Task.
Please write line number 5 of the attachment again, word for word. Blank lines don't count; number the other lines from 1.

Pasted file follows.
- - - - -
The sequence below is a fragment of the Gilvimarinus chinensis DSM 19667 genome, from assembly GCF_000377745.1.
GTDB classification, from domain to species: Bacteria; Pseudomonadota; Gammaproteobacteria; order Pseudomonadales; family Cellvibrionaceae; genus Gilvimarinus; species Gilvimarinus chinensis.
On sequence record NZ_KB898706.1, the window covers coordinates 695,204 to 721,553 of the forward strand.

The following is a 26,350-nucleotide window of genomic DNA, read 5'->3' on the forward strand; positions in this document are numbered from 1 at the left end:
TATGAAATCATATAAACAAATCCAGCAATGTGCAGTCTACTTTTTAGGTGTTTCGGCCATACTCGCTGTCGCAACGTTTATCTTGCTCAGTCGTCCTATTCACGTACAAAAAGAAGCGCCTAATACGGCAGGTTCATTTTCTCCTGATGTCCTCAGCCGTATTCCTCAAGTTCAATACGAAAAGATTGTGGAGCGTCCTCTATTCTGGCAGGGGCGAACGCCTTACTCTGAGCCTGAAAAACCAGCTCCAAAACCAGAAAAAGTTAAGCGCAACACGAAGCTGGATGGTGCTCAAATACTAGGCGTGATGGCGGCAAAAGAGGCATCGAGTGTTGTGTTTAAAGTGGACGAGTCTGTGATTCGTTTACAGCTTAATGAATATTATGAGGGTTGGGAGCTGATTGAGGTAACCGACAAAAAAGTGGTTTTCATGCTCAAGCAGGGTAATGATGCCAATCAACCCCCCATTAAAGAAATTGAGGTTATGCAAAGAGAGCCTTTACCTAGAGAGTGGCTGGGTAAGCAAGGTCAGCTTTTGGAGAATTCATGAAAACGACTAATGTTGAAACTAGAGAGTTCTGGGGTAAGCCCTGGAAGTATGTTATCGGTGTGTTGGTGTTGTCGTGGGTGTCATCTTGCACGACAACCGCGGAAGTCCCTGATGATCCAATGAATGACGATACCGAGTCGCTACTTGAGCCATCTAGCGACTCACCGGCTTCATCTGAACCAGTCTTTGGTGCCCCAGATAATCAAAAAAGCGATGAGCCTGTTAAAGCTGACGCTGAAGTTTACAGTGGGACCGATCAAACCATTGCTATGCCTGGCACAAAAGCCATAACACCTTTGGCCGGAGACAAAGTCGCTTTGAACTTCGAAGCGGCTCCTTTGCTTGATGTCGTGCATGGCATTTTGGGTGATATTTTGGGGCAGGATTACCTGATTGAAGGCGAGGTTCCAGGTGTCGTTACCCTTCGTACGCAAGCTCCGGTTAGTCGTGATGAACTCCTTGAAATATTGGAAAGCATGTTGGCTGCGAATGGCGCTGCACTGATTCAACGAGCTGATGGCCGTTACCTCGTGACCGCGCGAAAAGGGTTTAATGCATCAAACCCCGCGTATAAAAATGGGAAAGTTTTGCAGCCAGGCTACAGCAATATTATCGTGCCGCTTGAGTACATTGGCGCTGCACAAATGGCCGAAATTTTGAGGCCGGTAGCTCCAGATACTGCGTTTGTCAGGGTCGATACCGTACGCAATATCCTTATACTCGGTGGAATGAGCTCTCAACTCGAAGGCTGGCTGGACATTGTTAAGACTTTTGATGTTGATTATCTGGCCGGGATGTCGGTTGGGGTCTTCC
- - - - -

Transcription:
TATGAAATCATATAAACAAATCCAGCAATGTGCAGTCTACTTTTTAGGTGTTTCGGCCATACTCGCTGTCGCAACGTTTATCTTGCTCAGTCGTCCTATTCACGTACAAAAAGAAGCGCCTAATACGGCAGGTTCATTTTCTCCTGATGTCCTCAGCCGTATTCCTCAAGTTCAATACGAAAAGATTGTGGAGCGTCCTCTATTCTGGCAGGGGCGAACGCCTTACTCTGAGCCTGAAAAACCAGCTCCAAAACCAGAAAAAGTTAAGCGCAACACGAAGCTGGATGGTGCTCAAATACTAGGCGTGATGGCGGCAAAAGAGGCATCGAGTGTTGTGTTTAAAGTGGACGAGTCTGTGATTCGTTTACAGCTTAATGAATATTATGAGGGTTGGGAGCTGATTGAGGTAACCGACAAAAAAGTGGTTTTCATGCTCAAGCAGGGTAATGATGCCAATCAACCCCCCATTAAAGAAATTGAGGTTATGCAAAGAGAGCCTTTACCTAGAGAGTGGCTGGGTAAGCAAGGTCAGCTTTTGGAGAATTCATGAAAACGACTAATGTTGAAACTAGAGAGTTCTGGGGTAAGCCCTGGAAGTATGTTATCGGTGTGTTGGTGTTGTCGTGGGTGTCATCTTGCACGACAACCGCGGAAGTCCCTGATGATCCAATGAATGACGATACCGAGTCGCTACTTGAGCCATCTAGCGACTCACCGGCTTCATCTGAACCAGTCTTTGGTGCCCCAGATAATCAAAAAAGCGATGAGCCTGTTAAAGCTGACGCTGAAGTTTACAGTGGGACCGATCAAACCATTGCTATGCCTGGCACAAAAGCCATAACACCTTTGGCCGGAGACAAAGTCGCTTTGAACTTCGAAGCGGCTCCTTTGCTTGATGTCGTGCATGGCATTTTGGGTGATATTTTGGGGCAGGATTACCTGATTGAAGGCGAGGTTCCAGGTGTCGTTACCCTTCGTACGCAAGCTCCGGTTAGTCGTGATGAACTCCTTGAAATATTGGAAAGCATGTTGGCTGCGAATGGCGCTGCACTGATTCAACGAGCTGATGGCCGTTACCTCGTGACCGCGCGAAAAGGGTTTAATGCATCAAACCCCGCGTATAAAAATGGGAAAGTTTTGCAGCCAGGCTACAGCAATATTATCGTGCCGCTTGAGTACATTGGCGCTGCACAAATGGCCGAAATTTTGAGGCCGGTAGCTCCAGATACTGCGTTTGTCAGGGTCGATACCGTACGCAATATCCTTATACTCGGTGGAATGAGCTCTCAACTCGAAGGCTGGCTGGACATTGTTAAGACTTTTGATGTTGATTATCTGGCCGGGATGTCGGTTGGGGTCTTCC